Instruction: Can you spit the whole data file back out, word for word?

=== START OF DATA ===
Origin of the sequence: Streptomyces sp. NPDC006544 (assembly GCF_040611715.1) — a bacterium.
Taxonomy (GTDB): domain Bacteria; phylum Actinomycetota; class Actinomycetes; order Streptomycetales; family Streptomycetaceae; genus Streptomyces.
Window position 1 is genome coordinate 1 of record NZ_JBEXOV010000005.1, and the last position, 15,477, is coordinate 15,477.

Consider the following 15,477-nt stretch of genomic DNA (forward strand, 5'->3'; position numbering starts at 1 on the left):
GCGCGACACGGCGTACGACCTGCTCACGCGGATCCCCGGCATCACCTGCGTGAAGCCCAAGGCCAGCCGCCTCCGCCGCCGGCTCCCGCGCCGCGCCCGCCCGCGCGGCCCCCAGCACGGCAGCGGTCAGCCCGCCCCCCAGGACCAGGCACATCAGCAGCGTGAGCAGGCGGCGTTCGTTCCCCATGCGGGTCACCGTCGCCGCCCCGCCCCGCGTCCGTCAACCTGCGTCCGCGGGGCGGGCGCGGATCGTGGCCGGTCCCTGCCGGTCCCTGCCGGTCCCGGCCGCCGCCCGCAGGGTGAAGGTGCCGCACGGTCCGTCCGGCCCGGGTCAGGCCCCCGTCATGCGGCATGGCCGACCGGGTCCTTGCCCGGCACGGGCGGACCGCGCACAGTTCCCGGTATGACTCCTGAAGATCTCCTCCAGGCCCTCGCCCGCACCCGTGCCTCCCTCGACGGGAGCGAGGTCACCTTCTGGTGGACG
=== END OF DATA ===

Origin of the sequence: Streptomyces sp. NPDC006544 (assembly GCF_040611715.1) — a bacterium.
Taxonomy (GTDB): domain Bacteria; phylum Actinomycetota; class Actinomycetes; order Streptomycetales; family Streptomycetaceae; genus Streptomyces.
Window position 1 is genome coordinate 1 of record NZ_JBEXOV010000005.1, and the last position, 15,477, is coordinate 15,477.

Consider the following 15,477-nt stretch of genomic DNA (forward strand, 5'->3'; position numbering starts at 1 on the left):
GCGCGACACGGCGTACGACCTGCTCACGCGGATCCCCGGCATCACCTGCGTGAAGCCCAAGGCCAGCCGCCTCCGCCGCCGGCTCCCGCGCCGCGCCCGCCCGCGCGGCCCCCAGCACGGCAGCGGTCAGCCCGCCCCCCAGGACCAGGCACATCAGCAGCGTGAGCAGGCGGCGTTCGTTCCCCATGCGGGTCACCGTCGCCGCCCCGCCCCGCGTCCGTCAACCTGCGTCCGCGGGGCGGGCGCGGATCGTGGCCGGTCCCTGCCGGTCCCTGCCGGTCCCGGCCGCCGCCCGCAGGGTGAAGGTGCCGCACGGTCCGTCCGGCCCGGGTCAGGCCCCCGTCATGCGGCATGGCCGACCGGGTCCTTGCCCGGCACGGGCGGACCGCGCACAGTTCCCGGTATGACTCCTGAAGATCTCCTCCAGGCCCTCGCCCGCACCCGTGCCTCCCTCGACGGGAGCGAGGTCACCTTCTGGTGGACG